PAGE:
TULSA, Oklahoma - We’ve been dealing with the chance for some storms near and west of the metro for the last couple of hours and its appears the window for this development is quickly fading.  The loosely organized storm complex that moved across north Texas and far southern Oklahoma yesterday afternoon and evening disrupted the southerly return flow into northwest Oklahoma last night and this hindered the storm development.  We did have a few scattered showers and storms last night, but mostly in a very narrow channel across the I-35 region from central into south-central Oklahoma.  There will remain a very low chance for a few showers or storms to bubble-up across the northeast quadrant but it’s highly unlikely anything would be significant and this chance will diminish rapidly during the morning hours.  So, While I’ll need to keep a low chance for the next few hours, I would assume the only true window will continue to be for extreme southern Oklahoma and north Texas for the morning hours.  Later today, storms will be more numerous across the high plains of Texas into the panhandle and may brush far western Oklahoma later tonight.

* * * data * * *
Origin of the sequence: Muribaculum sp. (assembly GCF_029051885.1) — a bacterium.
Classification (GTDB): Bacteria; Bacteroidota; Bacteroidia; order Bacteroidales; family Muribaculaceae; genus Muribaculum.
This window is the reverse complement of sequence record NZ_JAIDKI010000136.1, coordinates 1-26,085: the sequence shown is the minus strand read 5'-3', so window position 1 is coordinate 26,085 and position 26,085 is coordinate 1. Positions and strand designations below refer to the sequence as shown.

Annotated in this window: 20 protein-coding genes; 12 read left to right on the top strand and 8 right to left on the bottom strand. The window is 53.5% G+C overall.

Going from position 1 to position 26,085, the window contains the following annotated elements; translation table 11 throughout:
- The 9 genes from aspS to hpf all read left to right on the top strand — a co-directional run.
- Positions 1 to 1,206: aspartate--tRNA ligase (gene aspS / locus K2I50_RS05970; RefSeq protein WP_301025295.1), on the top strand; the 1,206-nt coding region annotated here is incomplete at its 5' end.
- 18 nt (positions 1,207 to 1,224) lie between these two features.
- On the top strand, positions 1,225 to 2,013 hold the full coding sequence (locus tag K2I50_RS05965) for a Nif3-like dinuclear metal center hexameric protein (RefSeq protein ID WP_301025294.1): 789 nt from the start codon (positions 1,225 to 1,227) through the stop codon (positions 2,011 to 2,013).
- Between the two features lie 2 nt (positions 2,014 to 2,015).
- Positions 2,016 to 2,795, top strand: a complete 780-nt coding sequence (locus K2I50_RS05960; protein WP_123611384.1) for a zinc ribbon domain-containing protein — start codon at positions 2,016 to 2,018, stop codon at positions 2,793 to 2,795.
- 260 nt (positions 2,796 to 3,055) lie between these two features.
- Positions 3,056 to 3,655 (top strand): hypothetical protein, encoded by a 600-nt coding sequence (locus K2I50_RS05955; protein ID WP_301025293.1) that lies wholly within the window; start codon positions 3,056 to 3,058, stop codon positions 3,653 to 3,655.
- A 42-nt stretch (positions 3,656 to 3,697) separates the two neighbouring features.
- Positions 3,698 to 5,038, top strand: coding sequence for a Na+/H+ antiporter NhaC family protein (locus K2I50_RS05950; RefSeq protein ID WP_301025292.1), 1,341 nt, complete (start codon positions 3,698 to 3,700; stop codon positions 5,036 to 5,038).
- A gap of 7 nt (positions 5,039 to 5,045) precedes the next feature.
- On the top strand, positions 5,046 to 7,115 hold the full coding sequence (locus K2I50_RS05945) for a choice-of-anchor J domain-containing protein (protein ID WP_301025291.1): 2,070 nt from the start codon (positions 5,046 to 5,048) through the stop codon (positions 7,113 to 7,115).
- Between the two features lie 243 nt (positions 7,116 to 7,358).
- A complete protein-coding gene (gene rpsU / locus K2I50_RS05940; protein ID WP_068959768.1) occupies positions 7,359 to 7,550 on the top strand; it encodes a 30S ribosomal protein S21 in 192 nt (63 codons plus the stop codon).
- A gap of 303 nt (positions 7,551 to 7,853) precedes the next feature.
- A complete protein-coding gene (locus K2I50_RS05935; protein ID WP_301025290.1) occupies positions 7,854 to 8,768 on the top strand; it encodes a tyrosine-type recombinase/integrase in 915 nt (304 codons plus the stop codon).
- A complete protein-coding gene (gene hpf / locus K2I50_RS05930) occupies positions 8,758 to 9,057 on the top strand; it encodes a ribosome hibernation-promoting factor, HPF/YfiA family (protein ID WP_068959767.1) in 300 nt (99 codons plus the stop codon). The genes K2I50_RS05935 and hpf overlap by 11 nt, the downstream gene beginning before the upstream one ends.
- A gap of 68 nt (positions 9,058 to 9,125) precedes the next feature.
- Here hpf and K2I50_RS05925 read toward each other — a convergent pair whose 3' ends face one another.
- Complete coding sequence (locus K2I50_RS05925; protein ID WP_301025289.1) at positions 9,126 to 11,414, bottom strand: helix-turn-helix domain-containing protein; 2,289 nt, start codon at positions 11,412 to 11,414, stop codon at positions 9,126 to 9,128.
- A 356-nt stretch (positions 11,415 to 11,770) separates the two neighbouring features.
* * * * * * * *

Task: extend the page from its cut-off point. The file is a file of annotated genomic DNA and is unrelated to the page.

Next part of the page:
The mid-level ridge of high pressure, still mostly centered across the Mexican Plateau is now slowly expanding northward and will eventually move closer to the state by the end of the week into the weekend.  Until this happens, we’re still in the running for at least one more possible brush with a storm complex for Wednesday night and Thursday morning across southern Kansas and possibly extreme northern Oklahoma before the northwest flow highway begins to flatten out.  The ridge is slightly stronger and more northward in the NAM and EURO compared to the GFS for Thursday into the weekend.  Consequently, there are more small pops in the GFS scattered across the board for this period.  We could have a 10 to 20% pop from Thursday through early next week if using the GFS only.  But I’ll more than likely defer to the stronger ridge solution for this period and keep any mentions to isolated in nature. 

There also remain a big difference in the low-level moisture field for the end of the week with the EURO almost 10 degrees lower in the dew point field compared to the GFS.  This would be a big difference maker regarding our max temp forecast and the impact of the temperature heat index values during this period.  As stated yesterday, I think I’ll stick to a forecast compromise blend until a straighter forward picture emerges. 

Thanks for reading the Tuesday morning weather discussion and blog.